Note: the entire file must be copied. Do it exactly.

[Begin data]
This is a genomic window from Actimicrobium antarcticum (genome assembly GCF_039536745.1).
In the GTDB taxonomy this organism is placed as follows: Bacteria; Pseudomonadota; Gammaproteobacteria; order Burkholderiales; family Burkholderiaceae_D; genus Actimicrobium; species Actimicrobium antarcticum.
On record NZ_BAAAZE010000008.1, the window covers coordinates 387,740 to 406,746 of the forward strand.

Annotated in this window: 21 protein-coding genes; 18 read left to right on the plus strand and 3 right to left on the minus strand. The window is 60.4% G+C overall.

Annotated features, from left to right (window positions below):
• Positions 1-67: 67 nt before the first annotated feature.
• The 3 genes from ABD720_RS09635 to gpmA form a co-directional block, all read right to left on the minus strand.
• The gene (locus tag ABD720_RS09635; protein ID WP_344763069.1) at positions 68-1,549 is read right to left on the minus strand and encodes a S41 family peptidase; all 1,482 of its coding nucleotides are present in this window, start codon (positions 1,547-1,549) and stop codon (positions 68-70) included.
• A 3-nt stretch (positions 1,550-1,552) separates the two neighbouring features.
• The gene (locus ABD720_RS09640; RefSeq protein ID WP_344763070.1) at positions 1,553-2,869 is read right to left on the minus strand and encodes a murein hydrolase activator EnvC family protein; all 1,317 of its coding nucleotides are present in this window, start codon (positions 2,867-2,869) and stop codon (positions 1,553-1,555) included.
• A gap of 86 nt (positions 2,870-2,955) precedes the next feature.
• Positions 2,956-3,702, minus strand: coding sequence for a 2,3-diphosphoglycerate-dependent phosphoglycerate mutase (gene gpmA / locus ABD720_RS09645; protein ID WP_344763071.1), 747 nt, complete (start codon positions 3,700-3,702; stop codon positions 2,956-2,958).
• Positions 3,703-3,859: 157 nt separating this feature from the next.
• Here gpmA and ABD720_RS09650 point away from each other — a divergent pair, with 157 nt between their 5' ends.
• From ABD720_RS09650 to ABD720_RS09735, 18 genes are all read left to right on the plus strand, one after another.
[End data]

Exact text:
This is a genomic window from Actimicrobium antarcticum (genome assembly GCF_039536745.1).
In the GTDB taxonomy this organism is placed as follows: Bacteria; Pseudomonadota; Gammaproteobacteria; order Burkholderiales; family Burkholderiaceae_D; genus Actimicrobium; species Actimicrobium antarcticum.
On record NZ_BAAAZE010000008.1, the window covers coordinates 387,740 to 406,746 of the forward strand.

Annotated in this window: 21 protein-coding genes; 18 read left to right on the plus strand and 3 right to left on the minus strand. The window is 60.4% G+C overall.

Annotated features, from left to right (window positions below):
• Positions 1-67: 67 nt before the first annotated feature.
• The 3 genes from ABD720_RS09635 to gpmA form a co-directional block, all read right to left on the minus strand.
• The gene (locus tag ABD720_RS09635; protein ID WP_344763069.1) at positions 68-1,549 is read right to left on the minus strand and encodes a S41 family peptidase; all 1,482 of its coding nucleotides are present in this window, start codon (positions 1,547-1,549) and stop codon (positions 68-70) included.
• A 3-nt stretch (positions 1,550-1,552) separates the two neighbouring features.
• The gene (locus ABD720_RS09640; RefSeq protein ID WP_344763070.1) at positions 1,553-2,869 is read right to left on the minus strand and encodes a murein hydrolase activator EnvC family protein; all 1,317 of its coding nucleotides are present in this window, start codon (positions 2,867-2,869) and stop codon (positions 1,553-1,555) included.
• A gap of 86 nt (positions 2,870-2,955) precedes the next feature.
• Positions 2,956-3,702, minus strand: coding sequence for a 2,3-diphosphoglycerate-dependent phosphoglycerate mutase (gene gpmA / locus ABD720_RS09645; protein ID WP_344763071.1), 747 nt, complete (start codon positions 3,700-3,702; stop codon positions 2,956-2,958).
• Positions 3,703-3,859: 157 nt separating this feature from the next.
• Here gpmA and ABD720_RS09650 point away from each other — a divergent pair, with 157 nt between their 5' ends.
• From ABD720_RS09650 to ABD720_RS09735, 18 genes are all read left to right on the plus strand, one after another.